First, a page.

I have been out of the habit of attending the 4th of July fireworks in my town even though we live just up the street from where they are presented. It started when I had a child who could not bear the sensory overload of flashing lights and booming sound. Later, it was I who could not bear the mosquitos and crowds. And then, there was often a grandbaby to stay with that made it easy for me not to go. But this year, on Sunday, the 4th of July, I was coaxed into going.
“It’s just down the street. You can go home if you need to, but come!”
I sat on a neighbor’s concrete driveway and waited until dark. I looked up and saw splendor I had forgotten. The lights, colors, booms, and thrill of not knowing what would come next. I tried to pay attention and be present this year. (We have been through a lot as a nation, and it seems more has been criticized than celebrated.) But, that’s an essay for another time. Instead, here is my poem to try to capture some of the experience I had celebrating our America.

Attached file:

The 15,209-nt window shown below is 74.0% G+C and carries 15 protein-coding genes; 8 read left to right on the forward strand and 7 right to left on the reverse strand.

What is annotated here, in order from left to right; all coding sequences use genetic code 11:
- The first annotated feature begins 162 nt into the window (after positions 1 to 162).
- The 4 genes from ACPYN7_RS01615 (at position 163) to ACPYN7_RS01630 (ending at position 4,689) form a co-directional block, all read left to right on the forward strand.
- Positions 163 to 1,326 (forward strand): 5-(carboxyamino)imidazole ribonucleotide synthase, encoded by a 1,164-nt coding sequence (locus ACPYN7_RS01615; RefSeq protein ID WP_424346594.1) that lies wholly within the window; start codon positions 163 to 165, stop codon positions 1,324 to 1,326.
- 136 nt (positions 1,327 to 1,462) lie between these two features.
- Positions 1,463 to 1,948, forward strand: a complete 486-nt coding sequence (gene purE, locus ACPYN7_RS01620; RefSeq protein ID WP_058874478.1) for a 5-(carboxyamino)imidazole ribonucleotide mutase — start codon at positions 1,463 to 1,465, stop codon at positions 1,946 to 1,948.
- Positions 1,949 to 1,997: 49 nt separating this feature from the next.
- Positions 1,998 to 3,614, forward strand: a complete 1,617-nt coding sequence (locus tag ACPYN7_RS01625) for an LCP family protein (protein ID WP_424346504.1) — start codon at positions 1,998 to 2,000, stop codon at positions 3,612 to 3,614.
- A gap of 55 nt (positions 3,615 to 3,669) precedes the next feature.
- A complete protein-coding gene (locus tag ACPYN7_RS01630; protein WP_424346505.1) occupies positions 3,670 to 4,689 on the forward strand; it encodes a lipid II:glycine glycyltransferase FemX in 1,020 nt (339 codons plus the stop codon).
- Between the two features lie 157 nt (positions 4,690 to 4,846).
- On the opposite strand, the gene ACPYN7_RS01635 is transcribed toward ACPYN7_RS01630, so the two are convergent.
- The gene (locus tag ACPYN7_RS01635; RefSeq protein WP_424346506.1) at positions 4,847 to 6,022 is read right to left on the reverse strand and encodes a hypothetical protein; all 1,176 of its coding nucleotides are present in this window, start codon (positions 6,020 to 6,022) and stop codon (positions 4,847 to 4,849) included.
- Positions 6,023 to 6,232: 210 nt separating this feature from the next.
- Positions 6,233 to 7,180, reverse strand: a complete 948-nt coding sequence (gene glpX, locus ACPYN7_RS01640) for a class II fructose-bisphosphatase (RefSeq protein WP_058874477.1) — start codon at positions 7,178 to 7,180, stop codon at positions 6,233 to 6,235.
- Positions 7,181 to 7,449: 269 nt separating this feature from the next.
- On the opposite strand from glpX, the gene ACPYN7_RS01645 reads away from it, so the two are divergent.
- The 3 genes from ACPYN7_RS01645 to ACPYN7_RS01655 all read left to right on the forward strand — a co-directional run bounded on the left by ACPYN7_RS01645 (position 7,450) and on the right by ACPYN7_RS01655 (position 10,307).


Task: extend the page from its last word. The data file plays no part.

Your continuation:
Spirals of fiery light
Shoot toward the stars.
A ball of light bursts into luminescent spokes
Tipped with red, white, and blue.
Colored bits of light fall like confetti and disappear,
Leaving spider veins of smoke etched on the night sky.
A ball of light surges upward again and again,
Erupting to rain fronds of sparkling weeping willow boughs.
Glittered fire-anemones briefly kiss the sky
Like celestial Queen Anne’s Lace.
It’s a wonder to consider
what gave man the desire to send earthly joy to
the glories of the night sky–even if just for a moment.